Cat saliva is secreted in response to the smell and sight of food (my cat also goes to the toilet before eating her fish!). Excessive production – cat drooling – is a sign of mouth disease.
As for all species, the cat’s mouth masticates food and mixes it with its saliva. It is the first stage in bringing “food into the body”1.
It serves as a lubricant, making chewing and swallowing easier and more efficient. It also dilutes some of the food making it more tasty. It’s primary purpose is to pre-digest food before the stomach finishes the job. it is an alkaline solution (higher than neutral pH).
However, cats swallow bites of food with little chewing. A cat’s teeth as more efficient at holding, killing and tearing prey than chewing it.
The cat has four main salivary glands draining saliva into the mouth, one of which can be felt “below the cat’s ear at the back of the cheek”2.
Cat saliva is responsible for human cat allergies – please see Cat Allergen Fel D1.
Cat saliva does a lot more that just pre-digest food, however!
Warming and Cooling
Cats groom with teeth, legs, tongue and saliva. The grooming process acheives more that simply removing particles from the surface of the fur.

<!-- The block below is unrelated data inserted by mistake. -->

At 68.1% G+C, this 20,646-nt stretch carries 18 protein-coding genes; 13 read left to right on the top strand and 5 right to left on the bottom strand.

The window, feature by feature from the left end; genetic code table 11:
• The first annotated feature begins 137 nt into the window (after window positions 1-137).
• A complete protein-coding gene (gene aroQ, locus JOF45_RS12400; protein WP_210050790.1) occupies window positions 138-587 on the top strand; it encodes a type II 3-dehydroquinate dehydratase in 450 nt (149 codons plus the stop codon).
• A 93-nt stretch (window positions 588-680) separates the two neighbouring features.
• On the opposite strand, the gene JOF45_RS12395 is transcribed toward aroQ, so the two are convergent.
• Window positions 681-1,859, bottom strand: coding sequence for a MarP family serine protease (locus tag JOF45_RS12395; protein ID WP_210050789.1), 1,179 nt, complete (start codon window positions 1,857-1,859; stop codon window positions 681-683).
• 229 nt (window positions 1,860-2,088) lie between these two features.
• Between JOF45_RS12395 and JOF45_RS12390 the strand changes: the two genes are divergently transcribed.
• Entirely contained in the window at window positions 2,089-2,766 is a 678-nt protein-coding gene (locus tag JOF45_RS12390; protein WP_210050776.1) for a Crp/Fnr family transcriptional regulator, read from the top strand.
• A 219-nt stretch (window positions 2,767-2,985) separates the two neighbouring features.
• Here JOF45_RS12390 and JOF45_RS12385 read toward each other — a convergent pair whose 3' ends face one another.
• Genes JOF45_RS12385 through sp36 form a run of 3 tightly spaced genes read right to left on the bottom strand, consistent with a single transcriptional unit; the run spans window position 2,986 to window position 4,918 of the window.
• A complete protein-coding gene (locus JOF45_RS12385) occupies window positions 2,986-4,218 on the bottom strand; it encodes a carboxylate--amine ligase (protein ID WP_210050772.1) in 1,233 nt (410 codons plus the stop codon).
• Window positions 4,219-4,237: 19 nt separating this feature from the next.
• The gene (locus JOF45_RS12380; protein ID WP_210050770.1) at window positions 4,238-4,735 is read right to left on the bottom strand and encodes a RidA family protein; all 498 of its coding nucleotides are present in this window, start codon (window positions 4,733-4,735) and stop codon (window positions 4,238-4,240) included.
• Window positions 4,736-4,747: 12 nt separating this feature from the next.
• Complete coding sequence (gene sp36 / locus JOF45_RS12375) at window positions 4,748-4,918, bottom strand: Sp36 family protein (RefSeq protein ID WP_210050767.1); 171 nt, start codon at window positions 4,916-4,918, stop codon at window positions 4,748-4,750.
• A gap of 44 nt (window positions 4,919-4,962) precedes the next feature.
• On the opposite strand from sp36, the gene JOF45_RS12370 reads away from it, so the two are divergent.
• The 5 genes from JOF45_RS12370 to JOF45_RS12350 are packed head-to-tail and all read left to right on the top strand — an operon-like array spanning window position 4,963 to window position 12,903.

Licking the fur also helps to keep it smooth. Smooth fur is a better insulator for the cat than ruffled fur as it is better at trapping the warm air around the cat’s body; keeping the cat warm in winter.
Saliva also keeps the cat cooler in summer. Cats don’t sweat. When a cat licks its fur the cat saliva gradually evaporates thereby acting in the same way as sweat, cooling the body through the scientific principle of the latent heat of evaporation. We can help to keep the fur smooth. Cat Grooming with GROOMIT and KONG ZOOM GROOM.
Saliva also allows our cat to obtain its daily dose of essential Vitamin D. Vitamin D is important as it promotes bone growth, regulates Calcium and Phosphorus and supports the immune system. When a cat licks its fur it ingests Vitamin D which has been produced by the action of sunlight on the fur. Cats groom more in the sun.
A form of displacement therapy (an action which diverts attention from something that makes the cat feel uncomfortable) is licking fur. Another is licking the nose. You will see the latter quite often. When cat licks its nose it is a sign that it is unsure and thinking. Observing this can help us interact with our cats better. (please see cat body language)
A cat will also lick fur to taste his or her human companion who has just touched or stroked her. This is comforting for the cat; a bonding and communication process.
When grooming a cat will sometimes nibble its fur. This is the process of tugging and disturbing the hair, which stimulates the secretion of oils from the hair follicles. This oils the fur and makes it more waterproof.
When we stroke our pets they particularly like it when we touch those areas that cannot be reached by them (e.g. under the chin). Stroking a cat is an act of licking from the cat’s standpoint.